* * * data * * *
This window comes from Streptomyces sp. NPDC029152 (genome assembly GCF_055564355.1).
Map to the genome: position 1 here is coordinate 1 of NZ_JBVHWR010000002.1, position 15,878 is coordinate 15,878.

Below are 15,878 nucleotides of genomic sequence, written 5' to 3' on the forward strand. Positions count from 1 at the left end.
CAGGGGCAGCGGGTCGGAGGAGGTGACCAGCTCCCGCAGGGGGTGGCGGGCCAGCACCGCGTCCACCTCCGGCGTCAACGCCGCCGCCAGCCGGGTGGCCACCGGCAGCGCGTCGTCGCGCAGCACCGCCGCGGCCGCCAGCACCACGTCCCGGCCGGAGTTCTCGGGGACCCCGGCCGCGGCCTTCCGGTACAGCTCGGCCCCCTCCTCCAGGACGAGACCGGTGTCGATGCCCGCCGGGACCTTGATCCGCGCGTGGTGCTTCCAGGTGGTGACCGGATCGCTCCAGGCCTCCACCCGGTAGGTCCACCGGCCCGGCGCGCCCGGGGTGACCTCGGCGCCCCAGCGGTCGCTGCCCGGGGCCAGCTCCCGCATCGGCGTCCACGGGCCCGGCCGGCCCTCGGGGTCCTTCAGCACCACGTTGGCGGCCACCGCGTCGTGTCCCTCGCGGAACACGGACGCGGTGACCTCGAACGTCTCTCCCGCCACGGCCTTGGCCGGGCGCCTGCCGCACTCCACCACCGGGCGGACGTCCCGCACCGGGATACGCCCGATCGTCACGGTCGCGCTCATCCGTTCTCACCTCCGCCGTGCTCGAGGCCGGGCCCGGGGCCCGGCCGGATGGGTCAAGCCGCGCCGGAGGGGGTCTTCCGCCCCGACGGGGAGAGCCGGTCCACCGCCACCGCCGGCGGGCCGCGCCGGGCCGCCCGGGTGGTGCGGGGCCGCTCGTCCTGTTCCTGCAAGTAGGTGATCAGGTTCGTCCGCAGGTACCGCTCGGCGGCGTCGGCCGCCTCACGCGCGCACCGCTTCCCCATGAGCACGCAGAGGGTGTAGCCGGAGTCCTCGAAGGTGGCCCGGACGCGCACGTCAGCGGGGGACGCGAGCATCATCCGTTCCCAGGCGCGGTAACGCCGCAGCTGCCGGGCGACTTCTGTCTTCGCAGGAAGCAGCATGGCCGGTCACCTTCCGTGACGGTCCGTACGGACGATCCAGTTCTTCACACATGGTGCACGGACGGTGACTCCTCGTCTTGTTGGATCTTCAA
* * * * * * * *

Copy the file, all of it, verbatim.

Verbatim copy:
This window comes from Streptomyces sp. NPDC029152 (genome assembly GCF_055564355.1).
Map to the genome: position 1 here is coordinate 1 of NZ_JBVHWR010000002.1, position 15,878 is coordinate 15,878.

Below are 15,878 nucleotides of genomic sequence, written 5' to 3' on the forward strand. Positions count from 1 at the left end.
CAGGGGCAGCGGGTCGGAGGAGGTGACCAGCTCCCGCAGGGGGTGGCGGGCCAGCACCGCGTCCACCTCCGGCGTCAACGCCGCCGCCAGCCGGGTGGCCACCGGCAGCGCGTCGTCGCGCAGCACCGCCGCGGCCGCCAGCACCACGTCCCGGCCGGAGTTCTCGGGGACCCCGGCCGCGGCCTTCCGGTACAGCTCGGCCCCCTCCTCCAGGACGAGACCGGTGTCGATGCCCGCCGGGACCTTGATCCGCGCGTGGTGCTTCCAGGTGGTGACCGGATCGCTCCAGGCCTCCACCCGGTAGGTCCACCGGCCCGGCGCGCCCGGGGTGACCTCGGCGCCCCAGCGGTCGCTGCCCGGGGCCAGCTCCCGCATCGGCGTCCACGGGCCCGGCCGGCCCTCGGGGTCCTTCAGCACCACGTTGGCGGCCACCGCGTCGTGTCCCTCGCGGAACACGGACGCGGTGACCTCGAACGTCTCTCCCGCCACGGCCTTGGCCGGGCGCCTGCCGCACTCCACCACCGGGCGGACGTCCCGCACCGGGATACGCCCGATCGTCACGGTCGCGCTCATCCGTTCTCACCTCCGCCGTGCTCGAGGCCGGGCCCGGGGCCCGGCCGGATGGGTCAAGCCGCGCCGGAGGGGGTCTTCCGCCCCGACGGGGAGAGCCGGTCCACCGCCACCGCCGGCGGGCCGCGCCGGGCCGCCCGGGTGGTGCGGGGCCGCTCGTCCTGTTCCTGCAAGTAGGTGATCAGGTTCGTCCGCAGGTACCGCTCGGCGGCGTCGGCCGCCTCACGCGCGCACCGCTTCCCCATGAGCACGCAGAGGGTGTAGCCGGAGTCCTCGAAGGTGGCCCGGACGCGCACGTCAGCGGGGGACGCGAGCATCATCCGTTCCCAGGCGCGGTAACGCCGCAGCTGCCGGGCGACTTCTGTCTTCGCAGGAAGCAGCATGGCCGGTCACCTTCCGTGACGGTCCGTACGGACGATCCAGTTCTTCACACATGGTGCACGGACGGTGACTCCTCGTCTTGTTGGATCTTCAA